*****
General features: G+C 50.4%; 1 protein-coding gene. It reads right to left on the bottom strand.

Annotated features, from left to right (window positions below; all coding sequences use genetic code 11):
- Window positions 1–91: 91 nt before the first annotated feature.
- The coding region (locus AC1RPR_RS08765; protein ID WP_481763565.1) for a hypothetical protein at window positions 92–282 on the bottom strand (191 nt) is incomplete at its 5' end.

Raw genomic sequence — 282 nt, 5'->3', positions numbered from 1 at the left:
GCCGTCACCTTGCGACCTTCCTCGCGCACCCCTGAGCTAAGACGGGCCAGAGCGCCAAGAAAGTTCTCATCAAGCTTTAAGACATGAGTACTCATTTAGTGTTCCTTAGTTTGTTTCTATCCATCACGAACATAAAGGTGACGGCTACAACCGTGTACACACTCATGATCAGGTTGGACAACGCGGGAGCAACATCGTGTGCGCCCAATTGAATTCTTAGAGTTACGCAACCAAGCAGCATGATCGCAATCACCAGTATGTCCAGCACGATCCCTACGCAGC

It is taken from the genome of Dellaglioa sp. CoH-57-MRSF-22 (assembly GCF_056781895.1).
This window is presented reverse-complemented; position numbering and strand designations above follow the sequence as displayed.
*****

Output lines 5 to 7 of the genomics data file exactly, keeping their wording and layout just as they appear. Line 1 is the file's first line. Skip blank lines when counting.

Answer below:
Raw genomic sequence — 282 nt, 5'->3', positions numbered from 1 at the left:
GCCGTCACCTTGCGACCTTCCTCGCGCACCCCTGAGCTAAGACGGGCCAGAGCGCCAAGAAAGTTCTCATCAAGCTTTAAGACATGAGTACTCATTTAGTGTTCCTTAGTTTGTTTCTATCCATCACGAACATAAAGGTGACGGCTACAACCGTGTACACACTCATGATCAGGTTGGACAACGCGGGAGCAACATCGTGTGCGCCCAATTGAATTCTTAGAGTTACGCAACCAAGCAGCATGATCGCAATCACCAGTATGTCCAGCACGATCCCTACGCAGC

It is taken from the genome of Dellaglioa sp. CoH-57-MRSF-22 (assembly GCF_056781895.1).